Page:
Low-carb, high-fat – aka keto or fat adapting. You’ve mostly likely heard about it, trialled it yourself, or know some who has. It’s practically the new “cooler” version of the Atkins diet which has caught the eye of many endurance athletes.
When I first heard about this diet, I immediately thought, “Nope, not for me. I’m not giving up my pasta, bananas and sweet potato chips!” There’s no doubting I perform better with carbohydrates. But nutrition is a unique concept, and for some this style of eating is beneficial for reaching their goals. Typically, a low carb, high fat diet is consumed to aid in weight loss or manage particular medical conditions.
Carbohydrates (found in foods liked whole grains, pastas, fruits, veggies, and legumes) are our main source of energy for our brain and working muscles. When we exercise, our body breaks down carbohydrates into glucose for energy, and stores it in our muscles (known as glycogen stores). When we don’t have enough glycogen to fuel us, our body looks to other sources, like muscle proteins (which we do not want to use!!) and fats. However, using fat for energy can be harder to initiate for many, particularly if you do not have much body fat to begin with!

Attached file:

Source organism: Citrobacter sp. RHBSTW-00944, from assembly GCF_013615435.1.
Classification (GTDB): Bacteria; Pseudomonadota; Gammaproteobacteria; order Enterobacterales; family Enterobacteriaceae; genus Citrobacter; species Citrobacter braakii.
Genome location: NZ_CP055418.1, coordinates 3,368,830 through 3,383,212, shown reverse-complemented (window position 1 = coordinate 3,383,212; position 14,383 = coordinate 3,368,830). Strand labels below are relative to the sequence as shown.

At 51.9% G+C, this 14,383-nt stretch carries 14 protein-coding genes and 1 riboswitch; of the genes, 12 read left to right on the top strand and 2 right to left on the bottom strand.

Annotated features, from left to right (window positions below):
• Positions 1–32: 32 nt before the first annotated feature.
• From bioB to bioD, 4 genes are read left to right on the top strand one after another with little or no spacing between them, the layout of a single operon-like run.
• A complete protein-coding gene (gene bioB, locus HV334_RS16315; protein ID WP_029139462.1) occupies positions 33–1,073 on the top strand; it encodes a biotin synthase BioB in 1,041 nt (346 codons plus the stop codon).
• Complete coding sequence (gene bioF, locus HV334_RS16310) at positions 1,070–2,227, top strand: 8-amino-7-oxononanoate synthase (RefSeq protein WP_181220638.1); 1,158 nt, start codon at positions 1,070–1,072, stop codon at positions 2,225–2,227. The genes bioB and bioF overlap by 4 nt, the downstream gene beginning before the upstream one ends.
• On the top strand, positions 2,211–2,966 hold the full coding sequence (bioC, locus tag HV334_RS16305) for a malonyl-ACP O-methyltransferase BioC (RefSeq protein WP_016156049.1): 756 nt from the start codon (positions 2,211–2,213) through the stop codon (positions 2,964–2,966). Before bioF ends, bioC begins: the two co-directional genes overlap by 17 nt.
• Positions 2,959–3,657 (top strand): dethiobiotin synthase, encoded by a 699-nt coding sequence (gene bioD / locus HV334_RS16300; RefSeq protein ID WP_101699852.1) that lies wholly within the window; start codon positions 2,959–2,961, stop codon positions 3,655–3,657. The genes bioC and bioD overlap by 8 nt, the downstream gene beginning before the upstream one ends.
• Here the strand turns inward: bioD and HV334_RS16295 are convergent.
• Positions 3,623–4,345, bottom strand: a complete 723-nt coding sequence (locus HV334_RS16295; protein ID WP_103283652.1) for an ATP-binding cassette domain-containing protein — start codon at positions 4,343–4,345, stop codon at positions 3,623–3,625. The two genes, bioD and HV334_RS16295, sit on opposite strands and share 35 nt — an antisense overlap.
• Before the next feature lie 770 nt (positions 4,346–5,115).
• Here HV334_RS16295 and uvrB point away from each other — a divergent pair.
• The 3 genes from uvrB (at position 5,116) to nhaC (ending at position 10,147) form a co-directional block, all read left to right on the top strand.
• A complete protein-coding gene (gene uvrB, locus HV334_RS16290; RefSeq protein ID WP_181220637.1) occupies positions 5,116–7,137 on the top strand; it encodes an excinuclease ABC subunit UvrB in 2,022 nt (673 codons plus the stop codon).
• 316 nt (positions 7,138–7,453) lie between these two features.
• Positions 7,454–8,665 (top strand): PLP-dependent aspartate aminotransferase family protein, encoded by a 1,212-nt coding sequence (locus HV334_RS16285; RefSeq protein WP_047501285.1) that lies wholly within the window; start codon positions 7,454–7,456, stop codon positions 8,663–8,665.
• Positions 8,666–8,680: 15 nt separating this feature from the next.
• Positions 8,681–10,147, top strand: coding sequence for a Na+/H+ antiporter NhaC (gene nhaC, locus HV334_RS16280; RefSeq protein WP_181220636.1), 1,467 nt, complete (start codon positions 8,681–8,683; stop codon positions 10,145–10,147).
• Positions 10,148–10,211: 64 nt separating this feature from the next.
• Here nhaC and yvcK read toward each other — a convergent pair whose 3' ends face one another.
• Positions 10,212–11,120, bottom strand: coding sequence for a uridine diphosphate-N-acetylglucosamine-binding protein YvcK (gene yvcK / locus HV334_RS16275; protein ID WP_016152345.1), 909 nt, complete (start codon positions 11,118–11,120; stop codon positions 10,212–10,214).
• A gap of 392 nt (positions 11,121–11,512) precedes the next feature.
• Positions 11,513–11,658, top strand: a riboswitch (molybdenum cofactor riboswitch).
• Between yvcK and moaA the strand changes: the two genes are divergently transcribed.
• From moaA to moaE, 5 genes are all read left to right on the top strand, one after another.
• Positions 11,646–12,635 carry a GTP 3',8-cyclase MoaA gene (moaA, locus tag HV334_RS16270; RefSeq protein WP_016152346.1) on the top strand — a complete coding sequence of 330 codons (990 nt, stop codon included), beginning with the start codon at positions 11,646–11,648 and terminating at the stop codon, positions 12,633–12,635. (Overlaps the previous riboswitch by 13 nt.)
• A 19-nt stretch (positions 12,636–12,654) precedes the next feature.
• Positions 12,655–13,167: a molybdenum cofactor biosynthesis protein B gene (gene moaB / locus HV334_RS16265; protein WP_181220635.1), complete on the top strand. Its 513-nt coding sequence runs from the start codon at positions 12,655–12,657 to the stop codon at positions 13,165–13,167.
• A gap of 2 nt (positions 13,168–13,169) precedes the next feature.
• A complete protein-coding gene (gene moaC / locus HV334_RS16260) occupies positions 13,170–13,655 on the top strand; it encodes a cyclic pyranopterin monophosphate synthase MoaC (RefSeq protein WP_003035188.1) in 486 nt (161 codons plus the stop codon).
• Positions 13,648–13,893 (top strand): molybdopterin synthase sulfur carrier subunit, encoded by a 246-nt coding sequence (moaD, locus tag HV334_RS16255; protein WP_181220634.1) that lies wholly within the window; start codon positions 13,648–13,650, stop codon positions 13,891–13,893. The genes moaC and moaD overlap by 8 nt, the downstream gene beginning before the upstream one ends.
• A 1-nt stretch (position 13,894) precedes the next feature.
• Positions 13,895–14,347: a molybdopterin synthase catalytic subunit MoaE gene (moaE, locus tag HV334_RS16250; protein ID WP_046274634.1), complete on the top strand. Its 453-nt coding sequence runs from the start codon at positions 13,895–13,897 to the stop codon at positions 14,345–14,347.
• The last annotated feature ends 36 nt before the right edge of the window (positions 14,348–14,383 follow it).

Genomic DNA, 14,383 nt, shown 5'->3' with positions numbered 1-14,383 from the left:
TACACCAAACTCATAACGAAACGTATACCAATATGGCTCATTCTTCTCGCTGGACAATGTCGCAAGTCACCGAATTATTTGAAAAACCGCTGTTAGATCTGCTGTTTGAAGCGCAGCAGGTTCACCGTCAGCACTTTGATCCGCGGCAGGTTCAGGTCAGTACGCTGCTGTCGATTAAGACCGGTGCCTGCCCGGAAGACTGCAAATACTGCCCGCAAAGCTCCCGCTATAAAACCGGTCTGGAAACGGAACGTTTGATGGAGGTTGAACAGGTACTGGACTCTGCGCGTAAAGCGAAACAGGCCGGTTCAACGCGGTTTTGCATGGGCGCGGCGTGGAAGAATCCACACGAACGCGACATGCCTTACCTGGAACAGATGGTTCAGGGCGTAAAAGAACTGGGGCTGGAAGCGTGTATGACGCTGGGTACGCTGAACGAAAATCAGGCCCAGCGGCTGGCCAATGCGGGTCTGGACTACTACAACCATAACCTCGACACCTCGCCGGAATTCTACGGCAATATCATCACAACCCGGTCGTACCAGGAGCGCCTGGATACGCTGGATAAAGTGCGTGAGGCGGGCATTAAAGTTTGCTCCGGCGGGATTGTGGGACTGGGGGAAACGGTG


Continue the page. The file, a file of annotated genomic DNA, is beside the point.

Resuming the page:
If you decide to follow this style of eating, it is important you understand what your body needs and how much. I have had many low-carb athletes come to me who have not been eating a wide enough variety of foods to meet all their nutrient requirements (such as fibre and B vitamins), and as a result have struggled with their performance. Low carb, high fat diets are much more than just cutting your carbs and increasing your protein intake.
If you have recently transitioned to this style of eating, or want to explore it, I’d recommend speaking to an Accredited Practising Dietitian or Sports Dietitian who understands triathlon.
Accredited Practising Dietitian & AG AUS Triathlete